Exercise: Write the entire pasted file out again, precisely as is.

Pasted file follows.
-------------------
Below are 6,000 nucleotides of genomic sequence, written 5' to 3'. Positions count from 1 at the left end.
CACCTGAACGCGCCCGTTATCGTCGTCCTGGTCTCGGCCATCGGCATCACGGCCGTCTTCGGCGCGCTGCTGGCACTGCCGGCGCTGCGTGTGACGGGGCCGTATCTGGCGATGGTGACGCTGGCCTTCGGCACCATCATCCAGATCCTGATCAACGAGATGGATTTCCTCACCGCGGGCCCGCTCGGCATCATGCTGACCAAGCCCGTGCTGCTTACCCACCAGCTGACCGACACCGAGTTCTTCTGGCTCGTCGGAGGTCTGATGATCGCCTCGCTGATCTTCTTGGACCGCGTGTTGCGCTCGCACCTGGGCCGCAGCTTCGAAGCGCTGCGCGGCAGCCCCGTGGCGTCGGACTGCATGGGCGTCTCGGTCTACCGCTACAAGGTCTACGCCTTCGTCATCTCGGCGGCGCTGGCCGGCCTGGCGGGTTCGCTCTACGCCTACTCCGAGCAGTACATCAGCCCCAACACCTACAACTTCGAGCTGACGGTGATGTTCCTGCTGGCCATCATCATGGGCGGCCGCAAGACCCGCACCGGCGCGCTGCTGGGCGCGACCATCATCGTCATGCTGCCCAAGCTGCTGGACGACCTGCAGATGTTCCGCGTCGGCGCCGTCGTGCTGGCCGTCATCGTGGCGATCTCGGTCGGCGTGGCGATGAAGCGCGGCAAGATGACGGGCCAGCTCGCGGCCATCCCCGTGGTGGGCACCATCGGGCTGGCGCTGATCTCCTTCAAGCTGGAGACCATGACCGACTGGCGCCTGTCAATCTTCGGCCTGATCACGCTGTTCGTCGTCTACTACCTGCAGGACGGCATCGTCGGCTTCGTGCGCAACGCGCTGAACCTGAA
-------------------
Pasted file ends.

Below are 6,000 nucleotides of genomic sequence, written 5' to 3'. Positions count from 1 at the left end.
CACCTGAACGCGCCCGTTATCGTCGTCCTGGTCTCGGCCATCGGCATCACGGCCGTCTTCGGCGCGCTGCTGGCACTGCCGGCGCTGCGTGTGACGGGGCCGTATCTGGCGATGGTGACGCTGGCCTTCGGCACCATCATCCAGATCCTGATCAACGAGATGGATTTCCTCACCGCGGGCCCGCTCGGCATCATGCTGACCAAGCCCGTGCTGCTTACCCACCAGCTGACCGACACCGAGTTCTTCTGGCTCGTCGGAGGTCTGATGATCGCCTCGCTGATCTTCTTGGACCGCGTGTTGCGCTCGCACCTGGGCCGCAGCTTCGAAGCGCTGCGCGGCAGCCCCGTGGCGTCGGACTGCATGGGCGTCTCGGTCTACCGCTACAAGGTCTACGCCTTCGTCATCTCGGCGGCGCTGGCCGGCCTGGCGGGTTCGCTCTACGCCTACTCCGAGCAGTACATCAGCCCCAACACCTACAACTTCGAGCTGACGGTGATGTTCCTGCTGGCCATCATCATGGGCGGCCGCAAGACCCGCACCGGCGCGCTGCTGGGCGCGACCATCATCGTCATGCTGCCCAAGCTGCTGGACGACCTGCAGATGTTCCGCGTCGGCGCCGTCGTGCTGGCCGTCATCGTGGCGATCTCGGTCGGCGTGGCGATGAAGCGCGGCAAGATGACGGGCCAGCTCGCGGCCATCCCCGTGGTGGGCACCATCGGGCTGGCGCTGATCTCCTTCAAGCTGGAGACCATGACCGACTGGCGCCTGTCAATCTTCGGCCTGATCACGCTGTTCGTCGTCTACTACCTGCAGGACGGCATCGTCGGCTTCGTGCGCAACGCGCTGAACCTGAA